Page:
A working paper
by the University of Warwick and the Institute for Fiscal Studies
investigated differences by socio-economic background in the likelihood
of UK students dropping out of university, completing a degree within
five years, and graduating with a first or upper second class degree.
The study found that among young
people on the same course of study, students from the most impoverished
backgrounds were 3.4 percentage points more likely to drop out within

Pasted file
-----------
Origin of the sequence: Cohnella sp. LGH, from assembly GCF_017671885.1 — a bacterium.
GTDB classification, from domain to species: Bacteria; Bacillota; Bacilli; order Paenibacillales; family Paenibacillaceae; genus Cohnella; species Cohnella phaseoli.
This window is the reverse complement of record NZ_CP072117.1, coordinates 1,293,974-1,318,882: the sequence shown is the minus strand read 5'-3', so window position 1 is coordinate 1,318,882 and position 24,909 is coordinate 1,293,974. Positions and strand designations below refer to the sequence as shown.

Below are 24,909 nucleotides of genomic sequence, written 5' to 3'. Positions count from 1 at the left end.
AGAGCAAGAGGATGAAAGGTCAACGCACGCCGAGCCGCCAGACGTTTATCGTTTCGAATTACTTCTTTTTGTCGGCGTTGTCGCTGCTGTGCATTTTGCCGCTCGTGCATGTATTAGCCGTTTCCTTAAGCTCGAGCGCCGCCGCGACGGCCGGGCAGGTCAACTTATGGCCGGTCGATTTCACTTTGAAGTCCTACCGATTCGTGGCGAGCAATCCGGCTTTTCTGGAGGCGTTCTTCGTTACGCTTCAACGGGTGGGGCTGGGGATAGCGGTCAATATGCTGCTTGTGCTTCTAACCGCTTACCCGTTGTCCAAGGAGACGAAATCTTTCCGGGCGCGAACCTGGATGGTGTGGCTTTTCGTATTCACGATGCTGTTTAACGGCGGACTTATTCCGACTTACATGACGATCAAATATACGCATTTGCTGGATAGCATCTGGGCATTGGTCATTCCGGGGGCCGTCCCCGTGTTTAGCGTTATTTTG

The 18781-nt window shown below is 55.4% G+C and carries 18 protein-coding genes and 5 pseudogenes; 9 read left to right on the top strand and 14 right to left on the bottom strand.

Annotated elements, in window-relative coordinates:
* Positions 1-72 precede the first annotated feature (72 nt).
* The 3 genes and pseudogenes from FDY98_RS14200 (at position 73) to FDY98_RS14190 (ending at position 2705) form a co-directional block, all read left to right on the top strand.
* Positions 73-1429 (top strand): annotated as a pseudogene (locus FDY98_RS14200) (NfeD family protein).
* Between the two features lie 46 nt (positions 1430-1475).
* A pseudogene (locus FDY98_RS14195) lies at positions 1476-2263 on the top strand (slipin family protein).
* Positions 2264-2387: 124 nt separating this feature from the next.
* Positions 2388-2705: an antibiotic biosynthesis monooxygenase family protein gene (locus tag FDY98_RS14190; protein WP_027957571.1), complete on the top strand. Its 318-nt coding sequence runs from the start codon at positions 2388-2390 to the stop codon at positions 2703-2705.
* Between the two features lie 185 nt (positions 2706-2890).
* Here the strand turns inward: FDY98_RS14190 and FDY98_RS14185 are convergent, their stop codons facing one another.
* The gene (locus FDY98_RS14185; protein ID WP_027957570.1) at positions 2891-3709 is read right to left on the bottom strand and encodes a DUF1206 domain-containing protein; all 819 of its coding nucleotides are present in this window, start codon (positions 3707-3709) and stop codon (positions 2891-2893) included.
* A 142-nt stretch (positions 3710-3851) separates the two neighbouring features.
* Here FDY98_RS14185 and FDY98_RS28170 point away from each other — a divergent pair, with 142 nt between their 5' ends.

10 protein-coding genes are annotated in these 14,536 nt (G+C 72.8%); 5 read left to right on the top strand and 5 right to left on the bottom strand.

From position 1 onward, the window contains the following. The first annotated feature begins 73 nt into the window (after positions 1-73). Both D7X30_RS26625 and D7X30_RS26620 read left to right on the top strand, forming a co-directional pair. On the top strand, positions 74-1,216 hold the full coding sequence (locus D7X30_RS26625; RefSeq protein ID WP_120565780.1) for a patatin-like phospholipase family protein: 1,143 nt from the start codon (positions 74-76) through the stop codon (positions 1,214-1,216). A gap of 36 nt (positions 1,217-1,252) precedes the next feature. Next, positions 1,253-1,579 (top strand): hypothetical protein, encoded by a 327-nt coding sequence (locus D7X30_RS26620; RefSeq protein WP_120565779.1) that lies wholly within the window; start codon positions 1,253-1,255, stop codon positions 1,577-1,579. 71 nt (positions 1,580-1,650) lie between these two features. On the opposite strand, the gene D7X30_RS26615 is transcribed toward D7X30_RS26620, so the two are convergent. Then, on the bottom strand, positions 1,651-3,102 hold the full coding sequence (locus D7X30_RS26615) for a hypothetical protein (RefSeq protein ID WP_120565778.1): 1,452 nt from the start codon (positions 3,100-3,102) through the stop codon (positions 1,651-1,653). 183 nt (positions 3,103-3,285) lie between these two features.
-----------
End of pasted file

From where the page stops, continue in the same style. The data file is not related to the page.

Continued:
two years than were students from the most advantaged socio-economic
backgrounds. Students from the lowest socio-economic backgrounds were
also 5.3 percentage points less likely to complete their degree.
Source: Socio-economic differences in university outcomes in the UK: drop-out, degree completion and degree class (2014), The Institute for Fiscal Studies